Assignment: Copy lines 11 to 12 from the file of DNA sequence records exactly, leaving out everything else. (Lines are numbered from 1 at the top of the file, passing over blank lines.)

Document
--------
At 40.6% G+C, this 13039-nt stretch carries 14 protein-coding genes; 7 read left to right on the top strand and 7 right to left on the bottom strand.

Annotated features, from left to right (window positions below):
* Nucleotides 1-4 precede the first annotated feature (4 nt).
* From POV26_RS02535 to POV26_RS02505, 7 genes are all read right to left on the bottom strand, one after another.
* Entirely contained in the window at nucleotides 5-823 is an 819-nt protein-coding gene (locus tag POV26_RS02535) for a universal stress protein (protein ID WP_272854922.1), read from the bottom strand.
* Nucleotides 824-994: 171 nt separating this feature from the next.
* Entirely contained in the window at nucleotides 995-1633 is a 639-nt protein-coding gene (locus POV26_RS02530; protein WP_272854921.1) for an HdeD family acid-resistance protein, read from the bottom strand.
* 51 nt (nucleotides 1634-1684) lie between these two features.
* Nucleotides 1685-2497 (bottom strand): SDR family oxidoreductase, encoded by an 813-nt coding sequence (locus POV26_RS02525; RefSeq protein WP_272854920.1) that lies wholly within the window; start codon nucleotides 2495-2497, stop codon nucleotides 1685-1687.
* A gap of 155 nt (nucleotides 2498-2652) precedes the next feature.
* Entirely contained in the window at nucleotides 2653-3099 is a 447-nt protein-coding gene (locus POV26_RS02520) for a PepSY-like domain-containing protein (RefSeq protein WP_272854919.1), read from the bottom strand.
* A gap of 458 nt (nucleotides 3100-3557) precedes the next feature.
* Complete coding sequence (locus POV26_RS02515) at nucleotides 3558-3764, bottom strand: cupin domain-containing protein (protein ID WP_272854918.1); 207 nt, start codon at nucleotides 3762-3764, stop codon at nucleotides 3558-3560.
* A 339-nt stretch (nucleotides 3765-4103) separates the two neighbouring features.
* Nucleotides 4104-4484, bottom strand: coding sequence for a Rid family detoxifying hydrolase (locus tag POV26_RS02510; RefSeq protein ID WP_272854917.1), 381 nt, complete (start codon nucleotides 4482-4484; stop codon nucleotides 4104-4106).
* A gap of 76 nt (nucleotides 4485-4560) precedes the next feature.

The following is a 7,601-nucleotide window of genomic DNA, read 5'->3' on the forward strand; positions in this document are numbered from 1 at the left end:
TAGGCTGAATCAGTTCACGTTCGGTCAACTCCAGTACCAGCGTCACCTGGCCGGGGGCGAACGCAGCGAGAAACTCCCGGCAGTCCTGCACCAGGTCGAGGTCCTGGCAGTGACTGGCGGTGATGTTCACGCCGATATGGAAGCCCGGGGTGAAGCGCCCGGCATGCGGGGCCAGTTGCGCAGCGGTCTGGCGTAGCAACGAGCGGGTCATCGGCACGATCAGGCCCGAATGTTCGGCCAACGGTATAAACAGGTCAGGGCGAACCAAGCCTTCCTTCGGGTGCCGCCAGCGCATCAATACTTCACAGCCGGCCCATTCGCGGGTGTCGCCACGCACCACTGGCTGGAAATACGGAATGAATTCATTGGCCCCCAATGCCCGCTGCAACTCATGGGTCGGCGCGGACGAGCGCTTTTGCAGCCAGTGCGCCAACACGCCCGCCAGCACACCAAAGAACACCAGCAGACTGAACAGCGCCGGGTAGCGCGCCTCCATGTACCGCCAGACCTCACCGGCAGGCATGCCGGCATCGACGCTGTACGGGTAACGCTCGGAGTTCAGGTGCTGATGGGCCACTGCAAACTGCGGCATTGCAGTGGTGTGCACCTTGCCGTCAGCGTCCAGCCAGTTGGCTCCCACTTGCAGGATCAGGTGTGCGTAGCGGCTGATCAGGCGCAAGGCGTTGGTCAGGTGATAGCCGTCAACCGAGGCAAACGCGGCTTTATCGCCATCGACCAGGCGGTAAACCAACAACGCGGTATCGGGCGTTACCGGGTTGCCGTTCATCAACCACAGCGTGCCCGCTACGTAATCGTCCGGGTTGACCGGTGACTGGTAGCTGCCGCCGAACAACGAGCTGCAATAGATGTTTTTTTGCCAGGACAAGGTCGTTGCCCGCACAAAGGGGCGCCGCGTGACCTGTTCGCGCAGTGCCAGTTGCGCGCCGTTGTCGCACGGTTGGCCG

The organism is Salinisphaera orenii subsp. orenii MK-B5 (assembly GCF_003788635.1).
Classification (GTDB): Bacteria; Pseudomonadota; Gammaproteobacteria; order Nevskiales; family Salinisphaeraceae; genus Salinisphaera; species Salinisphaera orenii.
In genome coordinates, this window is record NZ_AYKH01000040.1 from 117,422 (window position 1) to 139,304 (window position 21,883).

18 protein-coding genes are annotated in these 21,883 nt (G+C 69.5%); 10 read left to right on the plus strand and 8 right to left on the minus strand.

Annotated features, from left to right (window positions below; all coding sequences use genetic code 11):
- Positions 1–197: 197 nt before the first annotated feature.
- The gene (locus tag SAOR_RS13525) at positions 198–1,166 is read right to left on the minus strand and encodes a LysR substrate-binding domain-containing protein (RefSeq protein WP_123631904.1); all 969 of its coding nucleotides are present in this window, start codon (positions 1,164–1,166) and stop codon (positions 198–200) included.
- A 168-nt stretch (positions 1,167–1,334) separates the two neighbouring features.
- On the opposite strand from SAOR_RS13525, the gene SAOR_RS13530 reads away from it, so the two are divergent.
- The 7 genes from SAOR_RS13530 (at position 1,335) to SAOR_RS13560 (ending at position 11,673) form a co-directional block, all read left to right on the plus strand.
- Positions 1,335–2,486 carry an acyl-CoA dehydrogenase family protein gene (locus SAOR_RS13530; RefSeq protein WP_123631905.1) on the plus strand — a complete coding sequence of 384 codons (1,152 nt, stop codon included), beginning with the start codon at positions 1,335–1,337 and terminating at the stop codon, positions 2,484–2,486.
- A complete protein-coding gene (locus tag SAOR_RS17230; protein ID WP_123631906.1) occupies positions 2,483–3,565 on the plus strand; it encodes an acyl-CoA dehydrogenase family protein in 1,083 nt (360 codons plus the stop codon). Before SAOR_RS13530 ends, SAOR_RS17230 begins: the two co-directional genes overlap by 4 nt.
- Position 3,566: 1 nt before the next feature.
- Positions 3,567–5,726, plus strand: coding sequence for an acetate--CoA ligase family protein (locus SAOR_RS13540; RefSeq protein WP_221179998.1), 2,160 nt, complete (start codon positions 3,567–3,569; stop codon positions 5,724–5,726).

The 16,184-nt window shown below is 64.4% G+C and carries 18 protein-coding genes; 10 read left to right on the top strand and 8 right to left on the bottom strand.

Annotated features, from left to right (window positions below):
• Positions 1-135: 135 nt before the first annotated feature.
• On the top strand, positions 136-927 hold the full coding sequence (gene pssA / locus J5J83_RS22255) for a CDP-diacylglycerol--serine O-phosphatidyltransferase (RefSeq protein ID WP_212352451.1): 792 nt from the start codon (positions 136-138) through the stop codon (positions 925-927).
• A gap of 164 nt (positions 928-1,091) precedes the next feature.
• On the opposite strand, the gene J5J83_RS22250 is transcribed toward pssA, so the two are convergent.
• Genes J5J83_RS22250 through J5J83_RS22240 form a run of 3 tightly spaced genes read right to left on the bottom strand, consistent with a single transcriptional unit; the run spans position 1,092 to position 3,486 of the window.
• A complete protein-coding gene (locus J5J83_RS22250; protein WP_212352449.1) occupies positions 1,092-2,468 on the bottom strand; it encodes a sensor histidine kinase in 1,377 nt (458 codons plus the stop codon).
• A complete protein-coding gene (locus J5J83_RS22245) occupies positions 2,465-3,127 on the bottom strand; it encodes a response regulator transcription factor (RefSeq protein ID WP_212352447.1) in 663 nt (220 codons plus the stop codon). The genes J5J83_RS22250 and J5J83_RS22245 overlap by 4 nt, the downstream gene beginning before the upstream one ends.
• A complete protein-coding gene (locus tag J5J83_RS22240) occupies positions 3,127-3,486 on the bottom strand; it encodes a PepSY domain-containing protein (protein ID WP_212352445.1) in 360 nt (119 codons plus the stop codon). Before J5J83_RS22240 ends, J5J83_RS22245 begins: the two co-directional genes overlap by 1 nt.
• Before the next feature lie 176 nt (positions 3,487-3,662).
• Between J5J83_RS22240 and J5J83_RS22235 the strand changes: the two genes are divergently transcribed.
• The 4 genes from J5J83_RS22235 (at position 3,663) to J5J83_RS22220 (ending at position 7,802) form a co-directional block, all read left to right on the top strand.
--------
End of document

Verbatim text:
* Entirely contained in the window at nucleotides 2653-3099 is a 447-nt protein-coding gene (locus POV26_RS02520) for a PepSY-like domain-containing protein (RefSeq protein WP_272854919.1), read from the bottom strand.
* A gap of 458 nt (nucleotides 3100-3557) precedes the next feature.